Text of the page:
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Ozena, which is also called rhinitis sicca or atrophic rhinitis, is a rare disorder of the nasal passages. It occurs most often in arid regions such as India, Egypt and the Middle East as well as in many other developing nations. There was no cure for this disease as of 2011. Doctors manage the symptoms with antibiotics, nasal irrigation and surgery.
Patients who suffer from the condition usually lose their sense of smell. A greenish discharge collects inside the nasal passages, and large areas of crust fill the nasal cavity. These crusts often bleed if they are removed. The discharge has a highly unpleasant smell, and although the patient cannot detect the odor, he or she might suffer in social settings.
Inside the patient's nose, the nasal passages become inflamed, and the mucous membranes and bony ridges deteriorate. The small vessels inside the nose also become diseased. Sometimes holes form in the cartilage between the nostrils. The nasal discharge might also contain pus.
Untreated ozena might lead to social isolation. The smell can be so intense that friends and family refuse to associate with the patient. In severe situations, larval flies, called maggots, might infest the nose and can cause meningitis.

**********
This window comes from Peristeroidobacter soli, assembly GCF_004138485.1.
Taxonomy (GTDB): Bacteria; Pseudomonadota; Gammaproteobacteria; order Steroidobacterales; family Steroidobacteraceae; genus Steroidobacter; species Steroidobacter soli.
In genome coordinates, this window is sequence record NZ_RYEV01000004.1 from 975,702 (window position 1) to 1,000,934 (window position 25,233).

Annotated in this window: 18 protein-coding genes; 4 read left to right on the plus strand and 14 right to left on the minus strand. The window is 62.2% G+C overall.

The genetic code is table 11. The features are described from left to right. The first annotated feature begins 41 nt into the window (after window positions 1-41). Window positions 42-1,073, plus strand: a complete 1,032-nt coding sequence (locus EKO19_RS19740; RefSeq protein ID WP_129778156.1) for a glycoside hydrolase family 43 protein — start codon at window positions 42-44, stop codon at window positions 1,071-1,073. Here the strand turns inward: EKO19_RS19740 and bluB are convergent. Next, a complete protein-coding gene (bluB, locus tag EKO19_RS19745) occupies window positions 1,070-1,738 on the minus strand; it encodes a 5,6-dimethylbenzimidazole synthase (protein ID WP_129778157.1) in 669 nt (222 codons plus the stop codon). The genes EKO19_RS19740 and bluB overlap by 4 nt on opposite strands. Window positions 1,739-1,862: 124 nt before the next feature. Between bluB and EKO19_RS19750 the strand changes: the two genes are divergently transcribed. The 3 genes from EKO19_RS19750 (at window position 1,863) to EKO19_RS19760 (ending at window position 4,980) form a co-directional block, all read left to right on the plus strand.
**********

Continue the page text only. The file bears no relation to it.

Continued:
A doctor can diagnose the disease from the physical symptoms as well as from the patient's smell. Afterward, he or she labels it as either primary or secondary atrophic rhinitis. Primary ozena occurs when the patient becomes infected with bacteria such as Bacillus Mucosus or Klebsiella Ozaenae. Secondary forms of the disease are usually the result of radiation, nasal trauma or surgery.
People who live in severe poverty are at greater risk of contracting ozena than individuals from a higher socioeconomic status. Hormone imbalances, autoimmune diseases, vitamin deficiencies and poor nourishment may also contribute to the problem. Teenagers are also at higher risk than adults.
Medical practitioners usually address the symptoms, since the exact cause of ozena is often unknown. The doctor might prescribe nose drops containing glucose and glycerin to inhibit bacterial growth. Patients are also instructed to irrigate, or flood the nose, with solutions such as sodium chloride or sodium bicarbonate to loosen up the discharge and prevent bacteria from colonizing the damaged tissues.
Antibiotics are often prescribed in conjunction with other treatments. Patients must continue irrigating the nose several times a day after discontinuing antibiotic treatment. Irrigation must be practiced for the rest of the patient's life to prevent relapses from occurring.
The doctor might also recommend that the patient place mineral oil or glycerin inside the nose to keep the tissues from drying out. Some physicians also suggest adding an odor-control agent such as menthol. Severe cases might even require surgical intervention.